Saddle up: The best movies with horses in them
Movie cats are malicious. Dogs can be savage. But horses are always brave, handsome and stoic
The granddaddy of them all might be ‘National Velvet’ with Elizabeth Taylor as the English girl who yearns to ride in the Grand National
Here’s a theory. The best films with “horse” in their titles are founded on lies. The Wooden Horse (1950) doesn’t have any horses in it. A Man Called Horse (1970) has plenty of horses in it, but the title character isn’t one of them (he’s Richard Harris).
Béla Tarr’s brilliantly miserable The Turin Horse (2011), has much to do with a horse – poor fellow has a bad time of it – but it’s not the horse referenced in the title (that was the abused beast that sent Friedrich Nietzsche bonkers). Will this do?
I don’t know why I mention this. Andrew Haigh’s current Lean on Pete doesn’t have “horse” in the title. It is, however, named for the overworked, worn-down beast that brings some meaning to young Charley Thompson’s life in a fine adaptation of a Willy Vlautin novel.
Charlie Plummer is touching as the protagonist. Various creatures are lovable as the racehorse who, facing an imminent future as glue, gets taken on one last journey across the United States. He’s a decent beast. He teaches Charley responsibility. He fills an emotional gap.
That’s what horses do in films. Cats are occasionally malicious: think Si and Am in Lady and the Tramp. Dogs are occasionally savage: consider the titular Saint Bernard in Cujo or the racist hound in Sam Fuller’s White Dog.
But horses always bring out the best in decent characters. They’re brave and handsome. They’re hard working and stoic. Despite the importance of France as a cinematic force, horses are almost never eaten in movies. There are more films about cannibalism than about horse butchery.
Once upon a time you couldn’t move for horses in the movies. During the long high-period of the western – from the beginning of the medium to around 1960 – any actor with ambition would, at the very least, lie about their equestrian abilities on their CV. If there wasn’t a western on the way, there was probably something involving crusades or King Arthur. The horse was an essential piece of furniture.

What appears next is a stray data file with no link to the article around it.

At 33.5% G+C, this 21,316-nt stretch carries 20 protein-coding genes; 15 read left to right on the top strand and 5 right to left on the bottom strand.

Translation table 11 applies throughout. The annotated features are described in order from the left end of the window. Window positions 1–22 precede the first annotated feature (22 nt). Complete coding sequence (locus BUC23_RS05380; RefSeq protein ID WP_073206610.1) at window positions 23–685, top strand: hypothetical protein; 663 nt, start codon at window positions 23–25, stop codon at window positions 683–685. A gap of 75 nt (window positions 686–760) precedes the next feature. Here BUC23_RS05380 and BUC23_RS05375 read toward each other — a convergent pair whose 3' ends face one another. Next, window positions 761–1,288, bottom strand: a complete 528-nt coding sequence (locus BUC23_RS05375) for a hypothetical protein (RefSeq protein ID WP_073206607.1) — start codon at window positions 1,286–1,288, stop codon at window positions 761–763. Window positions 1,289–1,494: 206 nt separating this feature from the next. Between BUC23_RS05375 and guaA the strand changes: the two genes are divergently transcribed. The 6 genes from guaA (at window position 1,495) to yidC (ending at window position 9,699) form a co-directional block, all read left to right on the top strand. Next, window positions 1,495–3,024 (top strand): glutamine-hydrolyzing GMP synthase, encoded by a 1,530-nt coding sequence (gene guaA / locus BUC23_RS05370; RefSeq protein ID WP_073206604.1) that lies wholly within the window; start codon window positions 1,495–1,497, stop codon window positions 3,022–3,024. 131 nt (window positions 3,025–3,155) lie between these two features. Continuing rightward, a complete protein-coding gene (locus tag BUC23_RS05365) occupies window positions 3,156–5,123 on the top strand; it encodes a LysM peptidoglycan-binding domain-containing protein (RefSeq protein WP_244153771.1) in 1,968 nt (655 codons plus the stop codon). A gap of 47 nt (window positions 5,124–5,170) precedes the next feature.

Still, not all films featuring horses are films about horses. The dedicated horse film is practically a genre in itself. It often involves a child. It inevitably takes in learning and hugging. If the horse dies, it is a terrible thing and – I’ll say it again – nobody eats the unfortunate creature. Not even in France.
All this may have something to do with the fact that humans and horses evolved side by side. We would never have got where we are today without their assistance. They helped us travel great distances, power primitive machinery and kill each other with significantly greater efficiency. If we hadn’t entered into this relationship, we’d still be living in caves, drinking fetid rainwater and eating … well, them perhaps.
We owe them this level of respect.
The granddaddy of them all might be National Velvet. Released in 1944, the picture starred the fast-rising Elizabeth Taylor as Velvet Brown, an English girl who yearns to ride in the Grand National.
My mother still tells the story of her dad – a farmer from South Armagh – making a very rare visit to the cinema and, after seeing Liz triumph, snorting “Total nonsense!” though cataracts of tears. Mickey Rooney learnt respect for women. Velvet gained courage and confidence. The characters dined on something other than horse to celebrate.
The Horse Whisperer
In The Horse Whisperer, an equally young Scarlett Johansson – let’s call her the Elizabeth Taylor of her day – gained relief from trauma through her interaction with Robert Redford and more horses. The film pressed home the near-mystical power the movies layer on the equine.
In Steven Spielberg’s somewhat undervalued War Horse (2011) – honest, it’s grand – the courageous four-legged Joey spreads warmth and understanding wherever he goes. You may be a farmer from Devon. You may be a German soldier. But you will still be made better by association with a horse. Heck, even the elderly French farmer resists the temptation to serve Joey on a bed of kale.
Into the West
The excellent Lean On Pete comes across as an American cousin of a great Irish horse-saviour movie. Mike Newell’s Into the West (1992) – derived from a Jim Sheridan script – tells the story of two young Travellers journeying from Dublin to the mythical west in search of a beast that is actually called Tír na nÓg.
Once again, there is a sense that the horse is not just a horse. The animal has the power to make us better, more enlightened people. As with Lean on Pete, the horse offers comfort to the underprivileged.
Gary Ross’s Seabiscuit (2003) grants the titular racehorse even greater abilities. If the film is to be believed, the plucky animal’s triumph did more to drag the USA out of the Great Depression than the New Deal and the second World War combined. That’s what horses do.